Making Diet Resolutions?

Attempt Diet Changes

Scatter the biscuits and try fruit for dessert.

Planning your daily diet supplements to the New Year? Consider making a couple of changes each month all year long.

When January 1st comes around, it’s time to dust off that list of diet resolutions you made last year (and possibly the year before that?) And vow to handle them.

It’s in our nature to look as a time to start fresh. It’s a time of promise and hope. We promise ourselves we’re likely to eat right and get fit, and we all hope we can stick with our resolutions. However, we don’t. A whole lot of times it’s because our diet and lifestyle “to-do” list is a mile long, and it’s just too tough to create lots of changes all at once. We are creatures of habit, and it simply takes time to take hold.

Diet Resolutions for the New Year — A New Step-Wise Approach

Make a Few Modest Changes Every Month

Following is a suggestion for you. Go right ahead and create that to-do listing, but just don’t try to create all of your changes at the same time. In reality, I’m going to suggest that you handle only three little alterations in January — another three in February, three more in March, and so on till the end of the year. And here’s why. You will not be overwhelmed with trying to concentrate on many things at the same time if you focus on establishing only three new customs for a month. By the end of the month, the 3 new customs will be a part of your routine, and you’ll be prepared to take on three additional changes in the next month.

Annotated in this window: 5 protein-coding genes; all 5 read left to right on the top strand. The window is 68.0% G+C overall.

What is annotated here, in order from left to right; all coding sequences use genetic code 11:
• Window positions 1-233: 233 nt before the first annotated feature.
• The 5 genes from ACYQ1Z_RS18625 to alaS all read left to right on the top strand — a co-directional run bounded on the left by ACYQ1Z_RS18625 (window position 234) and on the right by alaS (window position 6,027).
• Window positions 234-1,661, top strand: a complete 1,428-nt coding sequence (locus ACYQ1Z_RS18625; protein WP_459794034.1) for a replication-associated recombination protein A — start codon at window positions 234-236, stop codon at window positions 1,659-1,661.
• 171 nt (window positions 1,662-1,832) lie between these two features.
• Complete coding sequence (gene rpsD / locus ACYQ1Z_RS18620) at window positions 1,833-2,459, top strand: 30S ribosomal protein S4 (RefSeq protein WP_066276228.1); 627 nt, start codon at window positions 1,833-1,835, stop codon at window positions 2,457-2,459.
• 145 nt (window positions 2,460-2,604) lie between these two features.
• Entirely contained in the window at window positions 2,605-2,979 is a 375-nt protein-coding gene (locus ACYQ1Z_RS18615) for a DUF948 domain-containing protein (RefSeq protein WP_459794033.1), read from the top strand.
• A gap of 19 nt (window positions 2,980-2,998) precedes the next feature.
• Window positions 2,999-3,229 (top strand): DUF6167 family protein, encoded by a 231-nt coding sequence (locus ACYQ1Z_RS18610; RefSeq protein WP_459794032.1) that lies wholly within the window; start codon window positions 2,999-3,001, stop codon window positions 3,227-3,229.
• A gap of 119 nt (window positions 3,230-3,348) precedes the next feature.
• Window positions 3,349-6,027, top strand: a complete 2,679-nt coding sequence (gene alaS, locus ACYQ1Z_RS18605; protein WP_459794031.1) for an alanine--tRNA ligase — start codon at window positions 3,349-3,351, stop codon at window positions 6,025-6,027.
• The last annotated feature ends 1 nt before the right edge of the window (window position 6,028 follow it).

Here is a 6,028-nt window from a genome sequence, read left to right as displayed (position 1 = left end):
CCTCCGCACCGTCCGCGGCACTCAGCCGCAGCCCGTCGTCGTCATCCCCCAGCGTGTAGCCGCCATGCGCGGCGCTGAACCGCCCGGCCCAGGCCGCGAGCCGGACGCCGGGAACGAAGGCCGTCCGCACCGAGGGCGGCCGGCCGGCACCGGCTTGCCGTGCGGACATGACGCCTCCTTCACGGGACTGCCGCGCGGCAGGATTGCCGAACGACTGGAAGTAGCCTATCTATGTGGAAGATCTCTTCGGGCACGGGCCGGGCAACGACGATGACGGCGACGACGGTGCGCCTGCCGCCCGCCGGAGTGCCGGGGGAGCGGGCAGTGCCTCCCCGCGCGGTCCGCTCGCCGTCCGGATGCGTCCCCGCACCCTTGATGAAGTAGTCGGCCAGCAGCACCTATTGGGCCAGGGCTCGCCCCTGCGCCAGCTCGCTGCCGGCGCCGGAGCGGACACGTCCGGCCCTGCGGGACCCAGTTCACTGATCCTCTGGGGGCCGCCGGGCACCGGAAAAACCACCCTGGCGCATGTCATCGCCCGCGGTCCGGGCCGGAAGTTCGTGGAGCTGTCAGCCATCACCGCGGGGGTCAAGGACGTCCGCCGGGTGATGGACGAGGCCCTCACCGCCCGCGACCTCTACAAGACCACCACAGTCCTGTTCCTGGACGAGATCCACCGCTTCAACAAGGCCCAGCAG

Maintain Your Diet Resolutions Going All Year Extended

Suppose that those 3 changes you make in January cut out a total of 100 calories a day. Which may not sound like a whole lot, but let us say the identical thing occurs in February and March and April and May. Five months in the New Year, you’ve made a total of 15 little, sustainable changes to your eating habits, and you’re currently saving 500 calories a day — enough to lose up to a pound a week.

Think of what you’d like to work on the first. Maybe you’d like to decrease your sugar or fat consumption. Maybe your portions are just too big, or your problem is that you don’t consume enough fruits or veggies. Maybe you’re an emotional eater and you need to work with this. Then determine and have to work.

Three Small Diet Changes a Month

Let’s say you need to cut back on your sugar consumption. Your daily diet resolutions for January could be:

  • I will have fruit instead of biscuits
  • I shall reduce my soda consumption in half
  • I shall change from pre-sweetened yogurt into plain yogurt

Perhaps eating an excessive amount of fat is the own problem. If That’s the Case, your January diet resolutions may be:

  • Instead of fries or chips with my lunch, I now will have a side salad instead
  • I will change from regular salad dressing to low-fat
  • I will have my coffee drinks made with sour milk Rather than whole milk

If it’s part control you Will Need to work on, your January resolutions may look like this:

  • I shall use smaller plates when I eat in the home to control my portions
  • When I head out to eat, then I will ask the waiter to put half of my meal at a take-home container and serve me the remainder
  • I will weigh and measure my food portions a few times a week to make sure I’m staying on track

Maybe this will be the year to take a different approach for your daily diet resolutions. Make a few modifications, provide them a month build on those changes month following month. True, this step-wise approach isn’t the complete diet plan which you may try every January (and abandon from February) — but what do you have to lose?